Over 500 keen runners took to the streets of Kirkcaldy in May 1988 for the town’s first ever half-marathon.
And the event was such a success that the organisers, Kirkcaldy College of Technology, promised an even bigger and better spectacle for 1989.
It was a day of serious fun and good-natured rivalry with seasoned runners meeting up with the have-a-go first-timers.
Starting off from Dunnikier Park, the runners covered a total distance of 13.1 miles, finishing in the appropriately grand setting of the Town Square, greeted by the rousing cheers of the assembled crowd.
The weather on the day was kind to the competitors staying bright, without becoming uncomfortably hot.
First across the Nissan-sponsored half-marathon line was Dundee Hawkhill’s Charlie Haskett, a top class runner who had been involved in the sport since the age of 15.
With a time of 1:06:51 Charlie said he was pleased and proud to be the first man home in the first-ever Kirkcaldy half-marathon.
“It was actually a very difficult course compared with most of those I have run,” he said.
“There were lots of turns and rough paths, and at times it was difficult to see where you were going.”
To the delight of the hundreds of assembled people at the finishing line, it was the Lang Toun’s John Mudie who came in second place with a time of 1:08:17.
John (23) from Lomond Gardens was running with Fife AC after a year’s absence from the sport.
“The course itself was alright, but I took stomach cramps after the first four miles which made things a bit awkward, and the hill at the end was a killer,” he told the Fife Free Press.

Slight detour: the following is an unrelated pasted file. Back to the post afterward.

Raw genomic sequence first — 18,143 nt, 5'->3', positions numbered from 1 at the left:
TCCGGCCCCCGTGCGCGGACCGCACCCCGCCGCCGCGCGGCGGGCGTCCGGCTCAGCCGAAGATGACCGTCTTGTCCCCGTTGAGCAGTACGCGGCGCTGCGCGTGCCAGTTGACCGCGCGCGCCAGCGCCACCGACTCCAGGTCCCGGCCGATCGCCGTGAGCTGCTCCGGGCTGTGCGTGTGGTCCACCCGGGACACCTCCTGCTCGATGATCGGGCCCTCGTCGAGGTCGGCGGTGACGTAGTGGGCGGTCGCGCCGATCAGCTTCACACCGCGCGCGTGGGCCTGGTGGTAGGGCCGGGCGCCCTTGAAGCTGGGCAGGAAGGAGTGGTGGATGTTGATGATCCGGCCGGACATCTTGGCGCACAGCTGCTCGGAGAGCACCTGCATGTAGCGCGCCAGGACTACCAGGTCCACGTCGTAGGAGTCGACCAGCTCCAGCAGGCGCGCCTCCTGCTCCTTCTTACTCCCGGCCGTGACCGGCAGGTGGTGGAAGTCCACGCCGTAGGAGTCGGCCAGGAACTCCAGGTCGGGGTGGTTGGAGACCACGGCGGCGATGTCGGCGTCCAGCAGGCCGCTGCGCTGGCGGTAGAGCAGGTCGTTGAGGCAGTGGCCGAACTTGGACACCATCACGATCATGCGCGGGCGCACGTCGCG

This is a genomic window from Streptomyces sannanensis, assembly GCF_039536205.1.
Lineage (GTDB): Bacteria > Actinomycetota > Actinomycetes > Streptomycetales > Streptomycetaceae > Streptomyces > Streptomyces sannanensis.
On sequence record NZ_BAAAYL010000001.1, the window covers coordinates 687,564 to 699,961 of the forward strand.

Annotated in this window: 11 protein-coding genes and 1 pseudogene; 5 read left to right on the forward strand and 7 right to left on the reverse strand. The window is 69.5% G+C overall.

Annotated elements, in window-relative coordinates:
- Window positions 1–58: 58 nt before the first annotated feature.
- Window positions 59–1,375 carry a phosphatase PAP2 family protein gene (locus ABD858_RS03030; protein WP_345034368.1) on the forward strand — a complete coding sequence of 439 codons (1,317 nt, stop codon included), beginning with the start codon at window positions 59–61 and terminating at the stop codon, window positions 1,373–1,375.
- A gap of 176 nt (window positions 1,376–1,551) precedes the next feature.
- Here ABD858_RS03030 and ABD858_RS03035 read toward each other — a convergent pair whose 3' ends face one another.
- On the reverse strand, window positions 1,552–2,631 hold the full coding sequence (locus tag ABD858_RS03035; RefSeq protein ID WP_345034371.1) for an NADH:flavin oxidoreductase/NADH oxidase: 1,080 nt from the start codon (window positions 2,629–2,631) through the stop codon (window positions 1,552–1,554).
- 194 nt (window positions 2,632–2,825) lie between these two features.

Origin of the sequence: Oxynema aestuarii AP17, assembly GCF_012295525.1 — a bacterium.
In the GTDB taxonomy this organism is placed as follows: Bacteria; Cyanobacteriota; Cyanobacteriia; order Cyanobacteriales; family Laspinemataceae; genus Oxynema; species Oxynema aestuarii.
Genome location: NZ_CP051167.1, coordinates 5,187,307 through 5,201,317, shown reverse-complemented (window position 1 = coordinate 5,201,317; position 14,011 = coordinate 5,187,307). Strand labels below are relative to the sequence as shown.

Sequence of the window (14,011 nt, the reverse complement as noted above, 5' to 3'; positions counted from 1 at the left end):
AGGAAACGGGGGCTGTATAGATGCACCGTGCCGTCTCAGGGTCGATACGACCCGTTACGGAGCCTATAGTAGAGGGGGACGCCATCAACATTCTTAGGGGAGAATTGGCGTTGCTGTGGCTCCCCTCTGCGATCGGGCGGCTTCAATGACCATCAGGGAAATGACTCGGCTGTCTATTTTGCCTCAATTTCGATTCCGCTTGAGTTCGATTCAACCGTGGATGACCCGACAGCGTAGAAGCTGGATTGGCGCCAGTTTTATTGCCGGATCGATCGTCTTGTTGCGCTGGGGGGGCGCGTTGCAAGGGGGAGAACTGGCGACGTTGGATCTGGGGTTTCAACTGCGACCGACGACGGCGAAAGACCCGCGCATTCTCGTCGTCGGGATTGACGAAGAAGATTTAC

“I am very pleased at coming second, and I hope to make it a first next year.”
In third place position was Terry Mitchell from St Andrews, also running for Fife AC, just 23 seconds behind John, whilst the first woman across the line was Rose McAleese from Bathgate, running for Shettleston Harriers.
First veteran home was Archibald Duncan of Pitreavie.
“The half-marathon is a good thing for Kirkcaldy to take part in after the troubles of the past year, and it gives the people something to look forward to,” said race organiser Crawford Mackie.
“I was delighted with the way things came together on the day, although there will be a few points of change before next year.
“We were all so pleased that we have tentatively decided on May 28 for next year’s race which, with a bit of extra marketing, should hopefully attract over 1000 competitors.”
For those not quite up to the 13 mile run, there was the alternative of the three-mile Forbo-Nairn Fun Run on offer.
An annual event on the Kirkcaldy calendar, the Fun Run had been taking place in Dunnikier Park since 1984 and had became part of the road race calendar.
On Sunday, May 29 over 200 people donned their running shoes, or fancy dress, to do their bit for the two nominated charities – Happy Hands, and Rotary’s Polio Plus Campaign.
“It was a very happy occasion, and indeed a real fun run,” said Roger Strugnell of Forbo-Nairn.
“We are hopeful that a great deal of money will be raised from the fun run, and by the looks of things we could have over the £2000 mark which is a great effort.”
The first man over the line was Danny Kerr from Selby in Yorkshire; first lady was Phidelma Harghty, first girl was 13-year-old Kirsty Lindsay from Dunfermline; and first boy Chris Russell from Glenrothes.